Charles escaped to Boscobel in Shropshire in 1651
A rare "wanted" poster for Charles II is due to be auctioned in Shropshire next week.
The proclamation, dating back to 1651, is one of a number of Civil War documents being auctioned in Ludlow on 8 March.
Richard Westwood-Brookes, from Mullock's Auctioneers, said it had a guide price of £700 to £1,000.
The poster offers a reward of £1,000 for the capture of the king, who had escaped after the battle of Worcester.
Mr Westwood-Brookes said the money would be the equivalent of more than £75,000 today.
Issued by Oliver Cromwell's parliament, the proclamation calls for "the discovery and apprehending of Charles Stuart and other traitors, his adherents and abettors."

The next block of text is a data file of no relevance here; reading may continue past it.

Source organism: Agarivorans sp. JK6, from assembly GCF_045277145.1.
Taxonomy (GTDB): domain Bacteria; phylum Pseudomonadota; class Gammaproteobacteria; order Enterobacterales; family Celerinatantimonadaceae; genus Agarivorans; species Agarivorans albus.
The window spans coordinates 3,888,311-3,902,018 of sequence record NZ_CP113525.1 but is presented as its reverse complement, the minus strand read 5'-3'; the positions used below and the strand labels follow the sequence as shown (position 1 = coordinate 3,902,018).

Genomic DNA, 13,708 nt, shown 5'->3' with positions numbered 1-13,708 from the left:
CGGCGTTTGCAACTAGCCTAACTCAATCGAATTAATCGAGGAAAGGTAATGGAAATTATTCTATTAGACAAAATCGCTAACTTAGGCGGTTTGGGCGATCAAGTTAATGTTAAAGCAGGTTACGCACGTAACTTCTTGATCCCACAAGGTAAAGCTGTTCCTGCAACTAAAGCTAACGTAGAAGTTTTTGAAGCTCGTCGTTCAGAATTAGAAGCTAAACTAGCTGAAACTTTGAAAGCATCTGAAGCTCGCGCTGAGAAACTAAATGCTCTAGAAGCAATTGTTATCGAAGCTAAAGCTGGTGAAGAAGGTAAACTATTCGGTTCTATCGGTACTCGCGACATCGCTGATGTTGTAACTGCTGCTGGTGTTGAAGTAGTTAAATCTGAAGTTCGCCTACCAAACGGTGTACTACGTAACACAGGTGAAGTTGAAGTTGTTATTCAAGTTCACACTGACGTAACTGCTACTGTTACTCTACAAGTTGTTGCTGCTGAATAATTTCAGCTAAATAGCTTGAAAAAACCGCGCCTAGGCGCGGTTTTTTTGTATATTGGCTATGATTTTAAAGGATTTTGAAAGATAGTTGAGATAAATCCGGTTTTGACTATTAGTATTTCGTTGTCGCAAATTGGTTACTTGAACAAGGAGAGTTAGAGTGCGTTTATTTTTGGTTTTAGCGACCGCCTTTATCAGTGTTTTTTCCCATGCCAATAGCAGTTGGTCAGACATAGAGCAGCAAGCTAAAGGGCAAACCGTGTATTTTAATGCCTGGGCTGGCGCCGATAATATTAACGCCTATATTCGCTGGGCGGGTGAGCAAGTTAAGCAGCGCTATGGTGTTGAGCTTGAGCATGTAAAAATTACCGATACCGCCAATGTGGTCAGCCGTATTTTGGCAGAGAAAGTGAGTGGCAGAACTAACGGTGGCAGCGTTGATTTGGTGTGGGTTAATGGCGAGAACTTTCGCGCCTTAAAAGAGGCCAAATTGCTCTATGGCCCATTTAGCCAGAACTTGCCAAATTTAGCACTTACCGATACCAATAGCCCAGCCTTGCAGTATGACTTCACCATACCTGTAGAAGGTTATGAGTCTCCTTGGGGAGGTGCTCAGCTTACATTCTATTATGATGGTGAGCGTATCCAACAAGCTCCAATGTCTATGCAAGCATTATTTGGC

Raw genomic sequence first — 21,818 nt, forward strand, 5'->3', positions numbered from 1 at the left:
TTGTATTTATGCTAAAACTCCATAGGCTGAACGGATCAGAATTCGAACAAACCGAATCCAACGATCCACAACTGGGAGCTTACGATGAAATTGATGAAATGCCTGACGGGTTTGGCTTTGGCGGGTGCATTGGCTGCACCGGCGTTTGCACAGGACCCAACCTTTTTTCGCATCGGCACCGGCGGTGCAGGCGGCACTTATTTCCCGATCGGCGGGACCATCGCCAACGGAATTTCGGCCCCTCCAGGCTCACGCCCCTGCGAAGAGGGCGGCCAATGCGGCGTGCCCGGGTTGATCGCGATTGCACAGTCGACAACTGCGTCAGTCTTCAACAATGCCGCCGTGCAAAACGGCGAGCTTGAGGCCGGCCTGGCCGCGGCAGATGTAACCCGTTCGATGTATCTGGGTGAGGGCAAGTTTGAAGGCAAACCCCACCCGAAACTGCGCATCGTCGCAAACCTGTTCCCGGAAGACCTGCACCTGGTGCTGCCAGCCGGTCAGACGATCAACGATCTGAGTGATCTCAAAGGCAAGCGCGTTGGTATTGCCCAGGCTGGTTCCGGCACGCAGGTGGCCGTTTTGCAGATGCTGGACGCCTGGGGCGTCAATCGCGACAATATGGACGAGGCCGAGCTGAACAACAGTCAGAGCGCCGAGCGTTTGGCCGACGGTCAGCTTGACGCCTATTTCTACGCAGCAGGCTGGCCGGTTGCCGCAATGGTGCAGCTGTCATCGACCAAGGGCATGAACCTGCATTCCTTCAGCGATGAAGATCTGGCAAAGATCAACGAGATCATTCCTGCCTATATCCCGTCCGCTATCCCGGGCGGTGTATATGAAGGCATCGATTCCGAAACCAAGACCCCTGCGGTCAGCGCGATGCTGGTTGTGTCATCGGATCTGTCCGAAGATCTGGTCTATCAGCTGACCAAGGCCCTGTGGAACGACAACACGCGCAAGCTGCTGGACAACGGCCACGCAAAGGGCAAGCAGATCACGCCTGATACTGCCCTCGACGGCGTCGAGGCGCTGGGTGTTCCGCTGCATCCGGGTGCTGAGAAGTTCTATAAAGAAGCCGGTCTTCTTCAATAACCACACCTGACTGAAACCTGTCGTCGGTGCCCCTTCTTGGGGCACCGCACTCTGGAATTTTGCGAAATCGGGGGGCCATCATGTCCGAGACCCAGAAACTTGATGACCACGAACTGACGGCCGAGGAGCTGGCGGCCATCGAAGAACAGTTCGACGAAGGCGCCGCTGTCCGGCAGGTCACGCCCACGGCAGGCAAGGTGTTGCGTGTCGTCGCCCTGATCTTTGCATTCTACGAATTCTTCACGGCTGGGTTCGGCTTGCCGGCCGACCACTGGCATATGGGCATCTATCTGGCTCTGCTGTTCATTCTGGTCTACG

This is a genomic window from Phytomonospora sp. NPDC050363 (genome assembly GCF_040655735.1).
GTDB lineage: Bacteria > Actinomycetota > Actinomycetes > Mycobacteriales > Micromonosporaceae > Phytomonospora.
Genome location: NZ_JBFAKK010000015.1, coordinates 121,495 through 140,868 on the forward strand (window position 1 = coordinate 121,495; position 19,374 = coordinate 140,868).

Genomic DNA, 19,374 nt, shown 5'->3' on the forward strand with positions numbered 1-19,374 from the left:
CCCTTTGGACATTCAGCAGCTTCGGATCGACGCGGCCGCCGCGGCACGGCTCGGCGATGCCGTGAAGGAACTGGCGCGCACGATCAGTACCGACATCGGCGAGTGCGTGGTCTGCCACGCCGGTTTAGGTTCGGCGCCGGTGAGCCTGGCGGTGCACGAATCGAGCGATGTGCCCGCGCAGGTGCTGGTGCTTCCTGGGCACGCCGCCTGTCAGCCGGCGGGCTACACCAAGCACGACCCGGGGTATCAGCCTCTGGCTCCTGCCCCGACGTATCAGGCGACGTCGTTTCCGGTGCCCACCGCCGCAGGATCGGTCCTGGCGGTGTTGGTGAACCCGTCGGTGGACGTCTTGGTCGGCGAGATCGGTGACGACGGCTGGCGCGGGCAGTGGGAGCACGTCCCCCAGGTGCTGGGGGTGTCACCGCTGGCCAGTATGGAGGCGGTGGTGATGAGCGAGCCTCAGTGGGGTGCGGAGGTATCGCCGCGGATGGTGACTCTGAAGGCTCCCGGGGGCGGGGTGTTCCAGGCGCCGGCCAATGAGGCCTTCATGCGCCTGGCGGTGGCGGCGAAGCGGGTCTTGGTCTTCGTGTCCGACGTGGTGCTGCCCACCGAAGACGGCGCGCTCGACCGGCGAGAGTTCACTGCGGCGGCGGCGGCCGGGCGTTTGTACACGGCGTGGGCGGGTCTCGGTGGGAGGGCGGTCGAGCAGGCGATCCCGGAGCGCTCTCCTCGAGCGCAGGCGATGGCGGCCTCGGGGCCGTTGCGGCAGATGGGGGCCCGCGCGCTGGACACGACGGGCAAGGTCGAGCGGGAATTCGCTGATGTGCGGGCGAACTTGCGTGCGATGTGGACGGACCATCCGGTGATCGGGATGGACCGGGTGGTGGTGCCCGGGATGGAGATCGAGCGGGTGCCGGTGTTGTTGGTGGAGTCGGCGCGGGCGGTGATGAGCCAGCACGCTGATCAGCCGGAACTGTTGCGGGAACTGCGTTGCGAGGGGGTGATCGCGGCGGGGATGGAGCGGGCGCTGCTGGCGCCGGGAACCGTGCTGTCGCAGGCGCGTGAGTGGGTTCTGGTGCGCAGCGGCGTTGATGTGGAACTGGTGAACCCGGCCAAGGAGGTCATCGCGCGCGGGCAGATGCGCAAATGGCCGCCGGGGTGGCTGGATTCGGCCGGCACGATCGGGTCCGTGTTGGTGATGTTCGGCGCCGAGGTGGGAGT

If he had been captured, Mr Westwood-Brookes said Charles would have almost certainly faced execution.
He added: "Had Charles been captured, it is most unlikely we would ever have returned to being a monarchy.
"In this year when we are celebrating the Diamond Jubilee of our Queen, it is worth remembering that the event would never be taking place if someone had been successful in collecting the reward."
After the execution of Charles I in 1649, his son raised an army to try to regain the throne.
After defeat to parliamentary forces at the Battle of Worcester, Charles fled to Shropshire, where he hid in an oak tree at Boscobel.
The monarchy was eventually restored with Charles II in 1661.